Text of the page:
During the Rotary Club of San Marino’s latest ‘Craft Talks’ program, newer Rotarians Jean-Pierre Mainguy and Dan Maljanian shared a little more about themselves with their fellow Rotarians.
Both men began their speeches on Sept. 29 with a recounting of their ancestry. San Marino Rotary Membership Chair Molly Woodford first introduced Mainguy, who was born in Paris, France.
“He spent his childhood in Senegal, Africa where his father was working as a research veterinarian,” she said. “Then his family moved back to Paris in 1960 where he attended high school and university there.”
Mainguy said he came from a humble family of farmers. He told a family story about his descendants in the French Fleet during the Battle of the Chesapeake.
“As the people of Brittany are very often sailors, it’s not surprising to see members of the Mainguy family in the French Fleet at that time,” Mainguy said.
He spoke of how Brittany-born relatives died in action during the Battle of the Chesapeake in September, 1782 during the American Revolution. He said that battle was particularly important because it allowed the French to bring reinforcements to the United States Army and led to the British Surrender of Yorktown.
Mainguy then talked about his great-great grandfather who was a French soldier in 1813 was wounded in The Battle of Lützen in Germany. Local farmers helped him recover and he worked on their farm for a while. Afterwards, he walked 1,300 kilometers, or approximately 807 miles, back to Brittany on foot.
“Those ancestors went far from home,” Mainguy said. “The sailors went west and the soldier went east. It turns out that I did he same.”
Mainguy earned his master’s degree in mathematics at University Pierre & Marie Curie in Paris followed by his Ph.D in biomathematics from University of Rennes. He began working at Hewlett-Packard in Germany as a research and development manager and settled in Southern Germany. Mainguy worked for HP in France, Switzerland and then finally Palo Alto, Calif. in 1998.
He went on to work at biopharmaceutical company AMGEN in Thousand Oaks from which he retired from in 2013.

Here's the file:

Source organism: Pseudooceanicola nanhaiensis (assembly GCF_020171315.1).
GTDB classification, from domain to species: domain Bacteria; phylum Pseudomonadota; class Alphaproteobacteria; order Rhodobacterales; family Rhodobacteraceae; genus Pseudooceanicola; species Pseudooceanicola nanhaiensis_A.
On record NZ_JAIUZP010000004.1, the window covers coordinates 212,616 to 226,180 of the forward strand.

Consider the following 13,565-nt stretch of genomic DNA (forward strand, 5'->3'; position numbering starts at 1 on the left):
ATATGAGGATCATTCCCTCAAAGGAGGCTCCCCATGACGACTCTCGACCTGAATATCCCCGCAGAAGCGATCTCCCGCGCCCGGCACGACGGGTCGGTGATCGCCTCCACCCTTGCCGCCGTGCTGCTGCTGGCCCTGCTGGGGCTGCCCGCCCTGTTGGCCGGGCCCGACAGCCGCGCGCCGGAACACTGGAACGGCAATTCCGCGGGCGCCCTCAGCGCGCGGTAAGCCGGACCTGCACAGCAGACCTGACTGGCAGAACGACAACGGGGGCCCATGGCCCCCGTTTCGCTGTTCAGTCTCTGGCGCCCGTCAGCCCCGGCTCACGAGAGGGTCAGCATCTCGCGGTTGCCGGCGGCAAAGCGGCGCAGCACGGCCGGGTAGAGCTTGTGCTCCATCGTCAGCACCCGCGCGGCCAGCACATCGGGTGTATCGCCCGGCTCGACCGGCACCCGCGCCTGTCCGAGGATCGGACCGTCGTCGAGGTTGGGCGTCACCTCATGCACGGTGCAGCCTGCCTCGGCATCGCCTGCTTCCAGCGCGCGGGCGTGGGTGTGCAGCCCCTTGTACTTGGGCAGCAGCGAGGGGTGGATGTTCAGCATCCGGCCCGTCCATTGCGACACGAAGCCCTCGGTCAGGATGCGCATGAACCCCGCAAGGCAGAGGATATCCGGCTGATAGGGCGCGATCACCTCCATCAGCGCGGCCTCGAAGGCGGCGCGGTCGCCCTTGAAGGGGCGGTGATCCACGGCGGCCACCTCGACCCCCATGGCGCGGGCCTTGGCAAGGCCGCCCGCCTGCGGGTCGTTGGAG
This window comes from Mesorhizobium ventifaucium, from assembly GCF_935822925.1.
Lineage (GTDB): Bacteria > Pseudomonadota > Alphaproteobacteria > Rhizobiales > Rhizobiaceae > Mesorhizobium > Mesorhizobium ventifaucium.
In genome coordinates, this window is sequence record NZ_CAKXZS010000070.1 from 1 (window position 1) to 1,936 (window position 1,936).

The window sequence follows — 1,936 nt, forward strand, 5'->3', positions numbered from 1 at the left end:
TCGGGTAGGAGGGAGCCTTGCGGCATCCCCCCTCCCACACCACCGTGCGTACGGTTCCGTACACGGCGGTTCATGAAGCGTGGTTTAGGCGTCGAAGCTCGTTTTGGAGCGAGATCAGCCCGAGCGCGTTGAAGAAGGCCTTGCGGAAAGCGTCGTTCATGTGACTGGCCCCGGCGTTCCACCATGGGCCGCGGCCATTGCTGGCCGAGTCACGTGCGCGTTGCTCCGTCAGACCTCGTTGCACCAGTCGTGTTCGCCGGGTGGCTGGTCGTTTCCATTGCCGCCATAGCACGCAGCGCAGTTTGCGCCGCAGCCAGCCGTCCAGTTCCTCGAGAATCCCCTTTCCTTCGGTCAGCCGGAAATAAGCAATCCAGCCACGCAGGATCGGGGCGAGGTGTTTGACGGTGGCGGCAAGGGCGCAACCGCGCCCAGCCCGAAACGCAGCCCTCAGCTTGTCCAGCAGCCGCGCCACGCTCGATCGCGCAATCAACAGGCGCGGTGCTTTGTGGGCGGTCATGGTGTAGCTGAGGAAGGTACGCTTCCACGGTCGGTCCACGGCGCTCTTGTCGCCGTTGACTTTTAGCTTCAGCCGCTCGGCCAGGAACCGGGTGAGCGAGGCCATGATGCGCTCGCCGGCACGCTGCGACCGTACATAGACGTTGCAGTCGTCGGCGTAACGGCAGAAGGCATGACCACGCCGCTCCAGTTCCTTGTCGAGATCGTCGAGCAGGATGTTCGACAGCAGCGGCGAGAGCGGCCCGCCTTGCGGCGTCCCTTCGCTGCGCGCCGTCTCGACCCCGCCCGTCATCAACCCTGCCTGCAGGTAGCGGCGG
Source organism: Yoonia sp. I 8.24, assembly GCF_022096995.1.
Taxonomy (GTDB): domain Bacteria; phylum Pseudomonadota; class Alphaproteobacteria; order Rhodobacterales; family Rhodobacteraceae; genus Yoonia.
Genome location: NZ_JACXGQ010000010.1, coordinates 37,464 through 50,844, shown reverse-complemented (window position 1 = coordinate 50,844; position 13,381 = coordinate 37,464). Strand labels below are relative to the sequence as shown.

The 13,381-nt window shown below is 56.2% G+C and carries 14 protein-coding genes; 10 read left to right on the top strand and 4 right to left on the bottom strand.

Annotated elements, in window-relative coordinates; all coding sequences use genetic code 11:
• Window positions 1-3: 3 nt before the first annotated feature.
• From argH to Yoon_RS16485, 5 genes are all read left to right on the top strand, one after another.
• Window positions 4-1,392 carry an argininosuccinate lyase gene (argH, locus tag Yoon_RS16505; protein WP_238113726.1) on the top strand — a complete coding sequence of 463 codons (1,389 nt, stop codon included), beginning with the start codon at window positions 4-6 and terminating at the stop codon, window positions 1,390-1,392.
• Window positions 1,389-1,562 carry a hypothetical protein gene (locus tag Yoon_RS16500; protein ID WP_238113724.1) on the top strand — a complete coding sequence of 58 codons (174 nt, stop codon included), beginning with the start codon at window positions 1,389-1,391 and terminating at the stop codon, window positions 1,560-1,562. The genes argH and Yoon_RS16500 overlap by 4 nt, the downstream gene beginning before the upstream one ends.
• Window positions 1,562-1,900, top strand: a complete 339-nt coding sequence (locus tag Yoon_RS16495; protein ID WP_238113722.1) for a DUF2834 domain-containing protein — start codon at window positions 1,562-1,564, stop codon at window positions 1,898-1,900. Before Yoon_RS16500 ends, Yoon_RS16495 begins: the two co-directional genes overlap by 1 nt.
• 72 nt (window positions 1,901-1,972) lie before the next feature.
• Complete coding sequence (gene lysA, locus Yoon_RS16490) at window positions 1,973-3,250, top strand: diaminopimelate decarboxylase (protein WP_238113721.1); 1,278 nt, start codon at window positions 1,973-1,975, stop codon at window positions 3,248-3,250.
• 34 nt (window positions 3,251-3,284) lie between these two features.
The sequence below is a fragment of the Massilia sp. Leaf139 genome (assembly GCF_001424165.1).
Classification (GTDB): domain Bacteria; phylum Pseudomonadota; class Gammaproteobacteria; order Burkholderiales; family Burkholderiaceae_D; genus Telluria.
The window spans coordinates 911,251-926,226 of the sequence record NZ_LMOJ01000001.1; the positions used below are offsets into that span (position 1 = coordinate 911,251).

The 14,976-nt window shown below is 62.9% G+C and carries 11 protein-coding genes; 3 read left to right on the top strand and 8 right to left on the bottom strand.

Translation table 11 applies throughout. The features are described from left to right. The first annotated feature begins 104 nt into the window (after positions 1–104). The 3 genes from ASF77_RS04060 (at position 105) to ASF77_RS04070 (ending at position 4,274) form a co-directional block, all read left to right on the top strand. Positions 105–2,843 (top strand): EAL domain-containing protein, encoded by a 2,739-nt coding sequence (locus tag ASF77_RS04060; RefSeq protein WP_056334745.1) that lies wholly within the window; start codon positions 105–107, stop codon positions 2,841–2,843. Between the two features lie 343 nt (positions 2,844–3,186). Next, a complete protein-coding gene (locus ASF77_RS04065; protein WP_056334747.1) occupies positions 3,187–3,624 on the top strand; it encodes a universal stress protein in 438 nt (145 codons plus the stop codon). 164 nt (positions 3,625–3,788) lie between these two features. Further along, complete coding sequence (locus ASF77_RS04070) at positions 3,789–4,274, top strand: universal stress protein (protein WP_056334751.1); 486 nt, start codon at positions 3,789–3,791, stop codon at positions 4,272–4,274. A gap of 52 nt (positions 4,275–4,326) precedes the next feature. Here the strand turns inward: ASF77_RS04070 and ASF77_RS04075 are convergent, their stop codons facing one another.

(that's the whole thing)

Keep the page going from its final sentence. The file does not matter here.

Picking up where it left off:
When he retired, he said he thought, “The time has come for me to help others.”
Mainguy continued, “It was something that has always inspired me, but I had little time to do it.” He said he likes to focus on helping those in developing countries.
“What is the best way to do that?” Mainguy asked, rhetorically. “Well, join the Rotary. We can get together and get things done.”
He talked about a recent trip with San Marino Rotary to Tijuana, Mexico.
“I think it’s not enough to do good by sending stuff over there,” Mainguy said. “It’s very important to meet with the people, listen to them, hear about their hopes and projects, and be able to help.”
Volunteerism is very important to Mainguy and his wife, Barbara Hoskins. In addition to his work with Rotary, he also volunteers in Cambodia. Hoskins is helping build a secondary school in Kenya.
Mainguy concluded his talk with a quote by Maya Angelou, “I’ve learned that people will forget what you said, people will forget what you did, but people will never forget how you made them feel.”
Mainguy is currently an adjunct faculty member at the University of Redlands School of Business.
Woodford then introduced Maljanian, who grew up in Arcadia, and founded and was executive director of Technical Assistance for the Republic of Armenia in Alexandria, Va. during the early years of Armenia’s independence.
Maljanian said Nachidshenan – which is where he said Armenian tradition says Noah’s first descent from the Mountains of Ararat occurred – forms the center point of the ancient history of his family.
“For generation upon generation since before the time of Christ, as far as I know, all of my family lived in this region of historic Armenia,
never straying far for a few thousand years,” he said.